To conduct the study, the researchers collected blood samples from 1,008 individuals from a total of 219 families in which at least two siblings were clinically diagnosed with OCD.

DNA from each sample was analyzed by the Hopkins Center for Inherited Disease Research (CIDR) using both molecular biology and statistical analysis computer programs. Specific DNA sequences known as genetic markers on chromosomes 1, 7, 6, and 15 and two markers on chromosome 3 appear more frequently in the patients with OCD than in those without it. The researchers want to further analyze the genetic regions they identified in this report and use more markers to possibly narrow down these regions to identify OCD risk genes.

The researchers suggest that whatever genes are found don't directly cause OCD but increase risk for it in conjunction with other genes or environmental factors.

"OCD is a relative newcomer to these genetic linkage studies," says Shugart, "so it's extremely important to follow up these findings by looking at more families and using more markers to assess the role of gene-environment interactions in OCD. "We are also very interested in finding genes underlying the different subtypes of OCD," she says.

Careful genetic analysis of different clinical categories of OCD has been limited by currently existing computer programs used in analyzing this type of data. The vast amount of data used in whole-genome analysis requires fine-tuned statistical calculations. The research team is eager to develop new methods in this area. "We predict that such findings may have immediate clinical implications for OCD patients," says Shugart.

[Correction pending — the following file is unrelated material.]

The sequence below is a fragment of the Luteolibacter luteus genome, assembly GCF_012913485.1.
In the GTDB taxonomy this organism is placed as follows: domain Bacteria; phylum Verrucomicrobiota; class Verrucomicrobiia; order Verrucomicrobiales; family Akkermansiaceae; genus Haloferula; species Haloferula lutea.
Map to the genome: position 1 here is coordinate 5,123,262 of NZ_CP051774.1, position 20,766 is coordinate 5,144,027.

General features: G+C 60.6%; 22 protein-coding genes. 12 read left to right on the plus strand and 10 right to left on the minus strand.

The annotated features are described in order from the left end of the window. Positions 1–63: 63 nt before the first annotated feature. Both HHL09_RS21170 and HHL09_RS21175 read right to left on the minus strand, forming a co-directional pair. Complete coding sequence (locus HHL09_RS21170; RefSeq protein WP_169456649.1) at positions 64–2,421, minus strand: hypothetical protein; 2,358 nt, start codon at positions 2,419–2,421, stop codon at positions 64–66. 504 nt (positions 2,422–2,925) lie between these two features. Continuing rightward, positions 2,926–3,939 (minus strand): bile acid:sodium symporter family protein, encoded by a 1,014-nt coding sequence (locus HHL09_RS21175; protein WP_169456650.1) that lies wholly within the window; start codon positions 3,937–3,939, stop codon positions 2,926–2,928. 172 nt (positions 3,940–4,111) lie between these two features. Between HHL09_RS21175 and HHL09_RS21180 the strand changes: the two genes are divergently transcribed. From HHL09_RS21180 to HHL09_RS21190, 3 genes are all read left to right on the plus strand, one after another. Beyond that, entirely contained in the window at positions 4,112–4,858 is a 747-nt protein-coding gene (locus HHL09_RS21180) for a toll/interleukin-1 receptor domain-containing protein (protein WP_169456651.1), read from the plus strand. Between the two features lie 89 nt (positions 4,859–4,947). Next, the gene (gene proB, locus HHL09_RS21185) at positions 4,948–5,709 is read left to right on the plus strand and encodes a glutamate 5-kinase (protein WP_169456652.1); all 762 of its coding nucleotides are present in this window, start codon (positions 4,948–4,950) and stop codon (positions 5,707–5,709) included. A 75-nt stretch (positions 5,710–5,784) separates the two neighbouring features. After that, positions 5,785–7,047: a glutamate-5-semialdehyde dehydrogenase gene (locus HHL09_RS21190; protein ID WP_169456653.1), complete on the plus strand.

- June 6 in Molecular Psychiatry
 

www.hopkinsmedicine.org/ocd/default.asp

 
Subscribe to OCD Newsletter
E-mail Address:

 

The researchers were funded by the National Institute of Mental Health, the National Institutes of Health, and the Johns Hopkins Bloomberg School of Public Health.

Authors on the paper are: Y.Y. Shugart, J. Samuels, V.L. Willour, M.A. Grados, Y. Wang, B. Cullen, R. Hoehn-Saric, D. Valle, K.-Y. Liang, M.A. Riddle and G. Nestadt, all of Hopkins; B.D. Greenberg, A. Pinto and S.A. Rasmussen of Brown Medical School; J.A. Knowles, A.J. Fyer and J. Page of the College of Physicians and Surgeons at Columbia University and the New York State Psychiatric Institute; M.T. McCracken and J. Piacentini of the School of Medicine at University of California Los Angeles; S.L. Rauch and D.L. Pauls of Massachusetts General Hospital and Harvard Medical School; and D.L. Murphy of the National Institutes of Mental Health at the National Institutes of Health.


Related OCD News

Men, women have similar rates of compulsive buying
Kids with OCD bullied more than others
OCD has multiple genetic associations
Riluzole eases obsessive-compulsive symptoms


For any corrections of factual information, to contact the editors or to send any medical news or health news press releases, use feedback form

Top of Page

 

© Copyright 2004 onwards by RxPG Medical Solutions Private Limited
Contact Us